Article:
April 15, 2014

From Johns Hopkins: A New Technique to Protect Dopamine-Producing Cells from Deteriorating?

On April 10, the journal Cell reported an interesting development: Researchers at Johns Hopkins identified – and then disabled -- a cellular mechanism in human neurons that triggers a particular type of Parkinson’s disease. The scientists think their discovery could lead to new treatments for people with PD.

The breakthrough was a long time in coming. Building on many years of work to find a biological cause for Parkinson's, the Hopkins scientists hope their new discovery could eventually produce techniques to retard or even prevent the deterioration of dopamine-producing neurons -- the process which leads to PD.

Mutations in the Enzyme LRRK2
About ten years ago, researchers identified a link between Parkinson’s and a mutation in the enzyme "leucine-rich repeat kinase 2" (LRRK2), pronounced “lark2,” which strengthened the notion that PD might have some type of genetic origin. 

At that time, Dr. Ted Dawson (professor of neurology and director of the Johns Hopkins Institute for Cells Engineering) and his wife, Dr. Valina Dawson (professor of neurology and member of the Institute for Cell Engineering) cloned the enzyme, and discovered that it was actually a "kinase" -- a specific type of enzyme that transfers phosphate groups to proteins, and even manipulates the proteins, turning them on and off.

In time, researchers learned they could slow the deterioration of dopamine-producing neurons by obstructing this kinase activity in mutated LRKK2 enzymes. Conversely, they could also speed up the death of those brain cells by activating that kinase process to cell proteins.

But there was a catch: scientists didn’t know specifically which protein(s) LRKK2 was affecting. So – as Dawkins describes it – he “went fishing,” using LRKK2 as his “bait” to identify the protein(s).

Dawkins soon learned that many of the proteins he investigated seemed to play a key role in cellular machinery. Did LRKK2 play some similar role in the manufacture or activity of proteins?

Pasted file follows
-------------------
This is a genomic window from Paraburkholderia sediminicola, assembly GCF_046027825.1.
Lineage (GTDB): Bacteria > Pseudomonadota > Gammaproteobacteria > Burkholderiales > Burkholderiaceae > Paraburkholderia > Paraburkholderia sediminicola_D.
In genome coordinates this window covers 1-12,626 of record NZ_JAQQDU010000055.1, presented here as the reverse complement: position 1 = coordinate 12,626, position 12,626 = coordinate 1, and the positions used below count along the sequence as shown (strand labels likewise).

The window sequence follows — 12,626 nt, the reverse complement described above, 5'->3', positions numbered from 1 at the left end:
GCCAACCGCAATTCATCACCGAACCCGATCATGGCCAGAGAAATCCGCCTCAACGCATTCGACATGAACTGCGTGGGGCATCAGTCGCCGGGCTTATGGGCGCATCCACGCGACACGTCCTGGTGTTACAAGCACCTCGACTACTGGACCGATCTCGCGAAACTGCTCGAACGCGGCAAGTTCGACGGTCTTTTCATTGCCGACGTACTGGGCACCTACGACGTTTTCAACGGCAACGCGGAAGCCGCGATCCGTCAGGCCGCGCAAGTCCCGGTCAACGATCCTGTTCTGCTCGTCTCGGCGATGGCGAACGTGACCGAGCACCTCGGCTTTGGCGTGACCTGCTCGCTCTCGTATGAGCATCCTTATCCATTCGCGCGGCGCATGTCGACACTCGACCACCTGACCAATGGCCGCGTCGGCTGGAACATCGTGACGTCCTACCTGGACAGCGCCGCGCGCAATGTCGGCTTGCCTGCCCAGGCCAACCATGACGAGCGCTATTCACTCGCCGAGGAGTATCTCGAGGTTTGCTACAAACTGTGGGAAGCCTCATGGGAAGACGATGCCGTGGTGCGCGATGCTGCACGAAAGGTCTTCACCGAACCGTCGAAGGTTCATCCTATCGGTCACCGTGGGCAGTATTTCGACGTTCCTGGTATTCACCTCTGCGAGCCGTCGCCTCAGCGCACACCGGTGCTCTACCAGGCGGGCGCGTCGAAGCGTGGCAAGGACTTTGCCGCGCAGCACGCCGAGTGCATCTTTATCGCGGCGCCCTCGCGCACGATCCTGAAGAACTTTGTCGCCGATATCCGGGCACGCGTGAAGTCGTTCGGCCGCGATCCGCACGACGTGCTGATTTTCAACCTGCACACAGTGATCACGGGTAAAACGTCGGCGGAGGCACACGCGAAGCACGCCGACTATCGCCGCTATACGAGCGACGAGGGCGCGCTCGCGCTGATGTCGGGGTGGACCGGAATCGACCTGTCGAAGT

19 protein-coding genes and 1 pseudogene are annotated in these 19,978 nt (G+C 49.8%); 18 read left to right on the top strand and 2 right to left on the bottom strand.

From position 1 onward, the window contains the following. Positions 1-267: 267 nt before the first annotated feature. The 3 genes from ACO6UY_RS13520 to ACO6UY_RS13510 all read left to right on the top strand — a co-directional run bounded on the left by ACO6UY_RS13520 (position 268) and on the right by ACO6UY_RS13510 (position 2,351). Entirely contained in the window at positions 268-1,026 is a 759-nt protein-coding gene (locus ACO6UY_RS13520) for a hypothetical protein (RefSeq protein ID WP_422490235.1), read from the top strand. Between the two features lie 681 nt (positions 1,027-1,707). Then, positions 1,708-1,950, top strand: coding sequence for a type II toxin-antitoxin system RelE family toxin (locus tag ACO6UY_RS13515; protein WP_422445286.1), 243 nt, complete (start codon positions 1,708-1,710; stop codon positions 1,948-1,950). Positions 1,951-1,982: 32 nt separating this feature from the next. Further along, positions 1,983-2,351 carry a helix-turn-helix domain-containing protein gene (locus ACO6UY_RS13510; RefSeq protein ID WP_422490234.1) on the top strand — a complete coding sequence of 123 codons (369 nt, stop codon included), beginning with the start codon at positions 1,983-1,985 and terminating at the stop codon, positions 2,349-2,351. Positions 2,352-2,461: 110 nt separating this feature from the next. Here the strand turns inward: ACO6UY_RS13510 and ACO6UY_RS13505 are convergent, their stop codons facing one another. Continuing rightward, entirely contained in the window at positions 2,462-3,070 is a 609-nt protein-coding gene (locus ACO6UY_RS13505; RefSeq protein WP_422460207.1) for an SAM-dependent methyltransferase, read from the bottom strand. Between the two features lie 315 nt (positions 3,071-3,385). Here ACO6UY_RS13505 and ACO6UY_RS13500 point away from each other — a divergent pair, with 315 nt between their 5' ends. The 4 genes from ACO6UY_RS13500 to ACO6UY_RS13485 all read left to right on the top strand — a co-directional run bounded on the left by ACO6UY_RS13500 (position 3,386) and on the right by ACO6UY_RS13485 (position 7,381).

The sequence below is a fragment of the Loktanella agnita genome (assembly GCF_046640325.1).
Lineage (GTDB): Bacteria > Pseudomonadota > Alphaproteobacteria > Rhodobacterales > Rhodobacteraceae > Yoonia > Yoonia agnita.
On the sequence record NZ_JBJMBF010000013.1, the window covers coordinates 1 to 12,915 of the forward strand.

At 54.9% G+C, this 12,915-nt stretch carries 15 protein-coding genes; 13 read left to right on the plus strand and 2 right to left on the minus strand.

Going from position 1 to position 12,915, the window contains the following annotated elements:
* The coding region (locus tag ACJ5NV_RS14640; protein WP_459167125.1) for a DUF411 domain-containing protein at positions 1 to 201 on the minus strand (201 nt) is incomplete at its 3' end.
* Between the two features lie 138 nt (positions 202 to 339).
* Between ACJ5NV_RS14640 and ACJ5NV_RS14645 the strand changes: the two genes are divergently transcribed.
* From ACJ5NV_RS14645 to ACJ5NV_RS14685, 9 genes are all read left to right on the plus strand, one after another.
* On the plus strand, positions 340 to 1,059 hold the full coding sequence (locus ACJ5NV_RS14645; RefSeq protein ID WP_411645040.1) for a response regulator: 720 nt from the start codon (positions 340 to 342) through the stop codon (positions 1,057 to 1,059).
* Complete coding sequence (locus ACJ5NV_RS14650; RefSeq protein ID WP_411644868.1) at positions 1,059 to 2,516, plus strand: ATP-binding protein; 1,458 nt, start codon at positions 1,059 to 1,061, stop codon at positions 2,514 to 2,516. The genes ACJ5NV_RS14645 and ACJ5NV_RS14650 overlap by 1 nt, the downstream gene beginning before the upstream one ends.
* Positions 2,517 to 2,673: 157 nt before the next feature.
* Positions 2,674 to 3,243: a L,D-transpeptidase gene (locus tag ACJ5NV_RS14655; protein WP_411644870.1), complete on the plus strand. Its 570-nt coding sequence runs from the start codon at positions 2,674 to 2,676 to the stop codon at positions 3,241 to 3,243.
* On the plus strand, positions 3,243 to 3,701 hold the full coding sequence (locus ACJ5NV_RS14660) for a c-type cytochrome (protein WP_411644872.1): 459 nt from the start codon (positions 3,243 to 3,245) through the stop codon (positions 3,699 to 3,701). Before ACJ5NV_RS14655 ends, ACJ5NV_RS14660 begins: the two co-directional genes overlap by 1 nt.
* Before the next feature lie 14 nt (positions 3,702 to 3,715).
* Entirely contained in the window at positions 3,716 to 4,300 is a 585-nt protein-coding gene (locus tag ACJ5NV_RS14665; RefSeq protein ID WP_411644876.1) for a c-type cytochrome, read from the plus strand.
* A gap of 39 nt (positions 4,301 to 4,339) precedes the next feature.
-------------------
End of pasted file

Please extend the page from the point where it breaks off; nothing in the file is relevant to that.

Which Protein(s) Did the LRRK2 Enzyme Affect?
To find out, Dawkins tested the proteins he identified to see if any of them might accept phosphate groups from LRRK2, the same transfer process he and his wife had associated with LRRK2 years before. It gets a little technical, but here goes: The team identified three protein candidates. Then they began altering the proteins to see what might happen. 

In the process, they discovered that creating a mutation in protein “s15” (which blocked LRRK2’s ability to transfer phosphate groups) somehow protected nerve cells from deteriorating in humans, rats, and fruit flies.

In short, the scientists – knowing a link existed between PD and the mutated LRRK2 enzyme, and knowing how that mutation promoted the development and progress of PD  -- discovered the target protein that allowed them to disable the particular cellular mechanism that led to PD.

Said Dawson, "When you go fishing, you want to catch fish. We just happened to catch a big one.”

The Hopkins team now wants to learn exactly how excess protein production leads to the death of dopamine-producing neurons. They also want to take what they learned from nerve cells in a dish and apply it to studies on mice. If blocking the damaging protein mechanism works to prevent cell death in living rodents, they’ll keep going.

“There's a big chasm between animal disease models and human treatments,” said Dr. Ian Martin, a neuroscientist in Dawson’s lab and the lead author on the paper. “But it’s exciting. I think it definitely could turn into something real, hopefully in my lifetime.”

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For years, the Michael J. Fox Foundation has been supporting research on the LRRK2 enzyme, which it describes as "the greatest known genetic contributor to Parkinson’s disease." Here is the foundation's page, LRRK2 and Parkinson's Disease.

On April 10, 2014, Johns Hopkins issued this press release about Dawson's discovery, titled "Getting To The Root Of Parkinson's Disease."


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